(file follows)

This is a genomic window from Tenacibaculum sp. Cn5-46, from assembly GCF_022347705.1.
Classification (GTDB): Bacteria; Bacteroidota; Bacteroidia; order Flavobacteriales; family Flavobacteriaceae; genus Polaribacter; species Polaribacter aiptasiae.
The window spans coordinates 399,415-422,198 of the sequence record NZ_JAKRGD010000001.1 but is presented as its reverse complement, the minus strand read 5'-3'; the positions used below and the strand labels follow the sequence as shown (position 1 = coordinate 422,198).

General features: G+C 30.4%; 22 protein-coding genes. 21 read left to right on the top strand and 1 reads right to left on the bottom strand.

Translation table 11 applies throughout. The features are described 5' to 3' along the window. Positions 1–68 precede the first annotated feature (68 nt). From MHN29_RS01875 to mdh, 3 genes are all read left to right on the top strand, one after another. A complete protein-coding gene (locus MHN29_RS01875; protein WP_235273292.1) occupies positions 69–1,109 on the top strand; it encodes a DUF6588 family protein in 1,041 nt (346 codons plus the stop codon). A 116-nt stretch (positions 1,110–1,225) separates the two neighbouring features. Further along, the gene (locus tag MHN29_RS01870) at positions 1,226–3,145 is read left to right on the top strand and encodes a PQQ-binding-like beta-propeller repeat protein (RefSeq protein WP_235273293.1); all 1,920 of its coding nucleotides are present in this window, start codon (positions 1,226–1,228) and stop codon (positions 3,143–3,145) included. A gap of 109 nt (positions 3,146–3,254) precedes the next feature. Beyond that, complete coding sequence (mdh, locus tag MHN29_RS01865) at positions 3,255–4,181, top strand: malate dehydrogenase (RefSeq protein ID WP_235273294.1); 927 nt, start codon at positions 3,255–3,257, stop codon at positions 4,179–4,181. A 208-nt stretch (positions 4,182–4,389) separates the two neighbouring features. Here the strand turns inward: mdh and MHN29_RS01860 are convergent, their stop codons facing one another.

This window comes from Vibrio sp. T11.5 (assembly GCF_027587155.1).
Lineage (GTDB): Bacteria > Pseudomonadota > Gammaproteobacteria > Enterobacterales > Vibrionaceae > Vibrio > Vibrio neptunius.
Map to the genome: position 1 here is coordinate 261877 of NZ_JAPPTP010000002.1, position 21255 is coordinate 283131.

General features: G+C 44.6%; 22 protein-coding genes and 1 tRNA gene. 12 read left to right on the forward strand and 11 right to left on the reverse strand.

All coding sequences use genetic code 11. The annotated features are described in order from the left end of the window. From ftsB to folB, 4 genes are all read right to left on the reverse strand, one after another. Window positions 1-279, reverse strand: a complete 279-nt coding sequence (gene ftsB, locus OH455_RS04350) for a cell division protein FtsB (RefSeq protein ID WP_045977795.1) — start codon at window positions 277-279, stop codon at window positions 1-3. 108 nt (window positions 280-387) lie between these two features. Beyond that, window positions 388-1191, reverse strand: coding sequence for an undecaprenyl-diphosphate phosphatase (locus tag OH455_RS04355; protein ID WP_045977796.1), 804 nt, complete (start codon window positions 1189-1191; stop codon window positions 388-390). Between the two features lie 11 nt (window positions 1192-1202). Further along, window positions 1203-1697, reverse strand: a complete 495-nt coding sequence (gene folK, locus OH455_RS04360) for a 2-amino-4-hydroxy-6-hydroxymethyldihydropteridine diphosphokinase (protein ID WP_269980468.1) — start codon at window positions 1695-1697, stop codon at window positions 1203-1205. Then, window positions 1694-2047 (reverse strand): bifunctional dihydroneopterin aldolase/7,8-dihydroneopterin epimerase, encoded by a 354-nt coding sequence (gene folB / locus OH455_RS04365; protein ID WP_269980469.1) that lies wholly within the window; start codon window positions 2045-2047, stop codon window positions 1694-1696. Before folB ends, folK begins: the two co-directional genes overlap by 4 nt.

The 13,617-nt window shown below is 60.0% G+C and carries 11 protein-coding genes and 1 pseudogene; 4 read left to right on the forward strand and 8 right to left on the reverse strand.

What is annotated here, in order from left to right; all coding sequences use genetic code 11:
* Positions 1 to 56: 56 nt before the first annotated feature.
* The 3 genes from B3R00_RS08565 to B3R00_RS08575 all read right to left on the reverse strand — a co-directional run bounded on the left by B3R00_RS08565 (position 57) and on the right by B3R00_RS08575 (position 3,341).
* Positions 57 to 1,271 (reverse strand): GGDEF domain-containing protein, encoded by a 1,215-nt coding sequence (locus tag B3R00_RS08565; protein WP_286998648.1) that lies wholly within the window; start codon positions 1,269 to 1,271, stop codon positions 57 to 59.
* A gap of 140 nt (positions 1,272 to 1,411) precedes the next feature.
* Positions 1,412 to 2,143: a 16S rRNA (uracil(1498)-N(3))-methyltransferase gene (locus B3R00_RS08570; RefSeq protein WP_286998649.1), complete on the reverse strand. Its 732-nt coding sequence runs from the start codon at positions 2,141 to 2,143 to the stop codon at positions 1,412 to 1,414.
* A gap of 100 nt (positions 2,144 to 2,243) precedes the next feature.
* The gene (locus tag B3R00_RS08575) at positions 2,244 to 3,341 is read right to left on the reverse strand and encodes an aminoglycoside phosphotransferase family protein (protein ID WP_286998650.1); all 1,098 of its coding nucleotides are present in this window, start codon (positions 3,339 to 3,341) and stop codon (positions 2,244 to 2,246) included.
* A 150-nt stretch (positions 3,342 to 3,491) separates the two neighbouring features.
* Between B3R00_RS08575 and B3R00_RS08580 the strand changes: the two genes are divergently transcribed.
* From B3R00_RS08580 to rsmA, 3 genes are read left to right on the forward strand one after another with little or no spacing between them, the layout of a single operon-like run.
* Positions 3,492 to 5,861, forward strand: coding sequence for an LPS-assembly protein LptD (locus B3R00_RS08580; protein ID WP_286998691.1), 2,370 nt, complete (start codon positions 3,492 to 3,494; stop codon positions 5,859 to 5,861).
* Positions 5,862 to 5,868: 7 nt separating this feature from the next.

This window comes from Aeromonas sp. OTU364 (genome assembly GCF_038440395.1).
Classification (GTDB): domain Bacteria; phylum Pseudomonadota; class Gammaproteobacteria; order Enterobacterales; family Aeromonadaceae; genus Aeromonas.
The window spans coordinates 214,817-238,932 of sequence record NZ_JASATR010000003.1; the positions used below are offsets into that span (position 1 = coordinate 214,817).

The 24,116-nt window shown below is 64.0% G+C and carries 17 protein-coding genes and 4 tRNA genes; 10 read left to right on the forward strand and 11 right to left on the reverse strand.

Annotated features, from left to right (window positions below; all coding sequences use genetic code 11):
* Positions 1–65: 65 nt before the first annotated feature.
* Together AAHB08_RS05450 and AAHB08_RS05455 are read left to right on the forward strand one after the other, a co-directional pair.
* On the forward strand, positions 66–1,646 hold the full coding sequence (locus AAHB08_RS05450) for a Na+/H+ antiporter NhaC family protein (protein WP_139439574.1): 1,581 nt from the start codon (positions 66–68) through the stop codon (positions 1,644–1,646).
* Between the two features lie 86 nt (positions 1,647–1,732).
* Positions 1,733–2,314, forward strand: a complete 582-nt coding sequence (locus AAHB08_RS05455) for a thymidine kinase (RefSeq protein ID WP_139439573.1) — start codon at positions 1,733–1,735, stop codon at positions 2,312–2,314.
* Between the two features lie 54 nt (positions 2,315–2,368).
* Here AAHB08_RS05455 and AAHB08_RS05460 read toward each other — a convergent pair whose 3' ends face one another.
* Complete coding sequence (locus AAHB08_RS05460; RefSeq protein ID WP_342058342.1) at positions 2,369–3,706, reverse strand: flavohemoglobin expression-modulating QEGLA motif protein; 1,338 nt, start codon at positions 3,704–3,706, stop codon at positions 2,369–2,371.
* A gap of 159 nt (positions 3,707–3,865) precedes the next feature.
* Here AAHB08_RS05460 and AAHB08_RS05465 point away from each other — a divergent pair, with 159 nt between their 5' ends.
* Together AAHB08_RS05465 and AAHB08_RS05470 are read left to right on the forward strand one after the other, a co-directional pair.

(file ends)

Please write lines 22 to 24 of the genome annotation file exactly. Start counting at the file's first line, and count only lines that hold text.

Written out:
* From B3R00_RS08580 to rsmA, 3 genes are read left to right on the forward strand one after another with little or no spacing between them, the layout of a single operon-like run.
* Positions 3,492 to 5,861, forward strand: coding sequence for an LPS-assembly protein LptD (locus B3R00_RS08580; protein ID WP_286998691.1), 2,370 nt, complete (start codon positions 3,492 to 3,494; stop codon positions 5,859 to 5,861).
* Positions 5,862 to 5,868: 7 nt separating this feature from the next.